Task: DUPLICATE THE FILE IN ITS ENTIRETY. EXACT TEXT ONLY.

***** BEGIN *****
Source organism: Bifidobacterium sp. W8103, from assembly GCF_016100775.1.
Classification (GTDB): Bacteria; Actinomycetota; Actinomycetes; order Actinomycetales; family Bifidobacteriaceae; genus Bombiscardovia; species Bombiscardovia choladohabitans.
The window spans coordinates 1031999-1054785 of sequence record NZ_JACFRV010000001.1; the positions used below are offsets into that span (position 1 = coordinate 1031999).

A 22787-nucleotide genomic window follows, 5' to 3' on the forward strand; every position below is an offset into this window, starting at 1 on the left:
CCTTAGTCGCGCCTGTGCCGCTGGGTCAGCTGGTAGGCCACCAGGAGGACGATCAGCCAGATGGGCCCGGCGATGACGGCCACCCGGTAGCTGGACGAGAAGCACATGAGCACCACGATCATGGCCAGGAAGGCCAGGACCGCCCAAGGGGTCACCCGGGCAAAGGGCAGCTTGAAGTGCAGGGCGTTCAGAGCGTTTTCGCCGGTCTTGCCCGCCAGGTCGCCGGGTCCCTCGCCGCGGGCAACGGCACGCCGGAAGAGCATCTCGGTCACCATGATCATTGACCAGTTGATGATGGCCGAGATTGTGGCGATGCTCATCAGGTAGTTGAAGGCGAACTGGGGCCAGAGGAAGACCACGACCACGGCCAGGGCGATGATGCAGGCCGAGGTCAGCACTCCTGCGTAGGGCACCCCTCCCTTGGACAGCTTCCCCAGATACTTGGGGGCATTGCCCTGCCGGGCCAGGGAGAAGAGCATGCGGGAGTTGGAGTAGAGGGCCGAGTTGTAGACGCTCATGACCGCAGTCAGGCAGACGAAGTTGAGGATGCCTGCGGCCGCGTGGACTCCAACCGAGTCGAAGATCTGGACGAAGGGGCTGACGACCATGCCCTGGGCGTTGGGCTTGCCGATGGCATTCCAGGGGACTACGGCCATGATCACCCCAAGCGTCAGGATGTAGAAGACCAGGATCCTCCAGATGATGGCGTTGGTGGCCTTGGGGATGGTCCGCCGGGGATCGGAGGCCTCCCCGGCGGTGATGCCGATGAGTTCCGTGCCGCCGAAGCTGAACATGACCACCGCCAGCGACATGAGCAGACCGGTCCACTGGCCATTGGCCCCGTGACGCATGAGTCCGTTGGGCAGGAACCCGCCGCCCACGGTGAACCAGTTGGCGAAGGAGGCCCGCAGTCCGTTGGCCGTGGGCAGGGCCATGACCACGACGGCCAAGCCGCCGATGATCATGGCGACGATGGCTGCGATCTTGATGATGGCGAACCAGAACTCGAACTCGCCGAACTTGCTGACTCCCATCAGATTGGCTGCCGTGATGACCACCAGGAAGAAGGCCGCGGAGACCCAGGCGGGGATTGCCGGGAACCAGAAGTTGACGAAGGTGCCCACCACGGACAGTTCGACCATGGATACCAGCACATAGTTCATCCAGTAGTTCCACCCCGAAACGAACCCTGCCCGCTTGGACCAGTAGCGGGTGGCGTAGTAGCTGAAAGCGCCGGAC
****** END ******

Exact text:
Source organism: Bifidobacterium sp. W8103, from assembly GCF_016100775.1.
Classification (GTDB): Bacteria; Actinomycetota; Actinomycetes; order Actinomycetales; family Bifidobacteriaceae; genus Bombiscardovia; species Bombiscardovia choladohabitans.
The window spans coordinates 1031999-1054785 of sequence record NZ_JACFRV010000001.1; the positions used below are offsets into that span (position 1 = coordinate 1031999).

A 22787-nucleotide genomic window follows, 5' to 3' on the forward strand; every position below is an offset into this window, starting at 1 on the left:
CCTTAGTCGCGCCTGTGCCGCTGGGTCAGCTGGTAGGCCACCAGGAGGACGATCAGCCAGATGGGCCCGGCGATGACGGCCACCCGGTAGCTGGACGAGAAGCACATGAGCACCACGATCATGGCCAGGAAGGCCAGGACCGCCCAAGGGGTCACCCGGGCAAAGGGCAGCTTGAAGTGCAGGGCGTTCAGAGCGTTTTCGCCGGTCTTGCCCGCCAGGTCGCCGGGTCCCTCGCCGCGGGCAACGGCACGCCGGAAGAGCATCTCGGTCACCATGATCATTGACCAGTTGATGATGGCCGAGATTGTGGCGATGCTCATCAGGTAGTTGAAGGCGAACTGGGGCCAGAGGAAGACCACGACCACGGCCAGGGCGATGATGCAGGCCGAGGTCAGCACTCCTGCGTAGGGCACCCCTCCCTTGGACAGCTTCCCCAGATACTTGGGGGCATTGCCCTGCCGGGCCAGGGAGAAGAGCATGCGGGAGTTGGAGTAGAGGGCCGAGTTGTAGACGCTCATGACCGCAGTCAGGCAGACGAAGTTGAGGATGCCTGCGGCCGCGTGGACTCCAACCGAGTCGAAGATCTGGACGAAGGGGCTGACGACCATGCCCTGGGCGTTGGGCTTGCCGATGGCATTCCAGGGGACTACGGCCATGATCACCCCAAGCGTCAGGATGTAGAAGACCAGGATCCTCCAGATGATGGCGTTGGTGGCCTTGGGGATGGTCCGCCGGGGATCGGAGGCCTCCCCGGCGGTGATGCCGATGAGTTCCGTGCCGCCGAAGCTGAACATGACCACCGCCAGCGACATGAGCAGACCGGTCCACTGGCCATTGGCCCCGTGACGCATGAGTCCGTTGGGCAGGAACCCGCCGCCCACGGTGAACCAGTTGGCGAAGGAGGCCCGCAGTCCGTTGGCCGTGGGCAGGGCCATGACCACGACGGCCAAGCCGCCGATGATCATGGCGACGATGGCTGCGATCTTGATGATGGCGAACCAGAACTCGAACTCGCCGAACTTGCTGACTCCCATCAGATTGGCTGCCGTGATGACCACCAGGAAGAAGGCCGCGGAGACCCAGGCGGGGATTGCCGGGAACCAGAAGTTGACGAAGGTGCCCACCACGGACAGTTCGACCATGGATACCAGCACATAGTTCATCCAGTAGTTCCACCCCGAAACGAACCCTGCCCGCTTGGACCAGTAGCGGGTGGCGTAGTAGCTGAAAGCGCCGGAC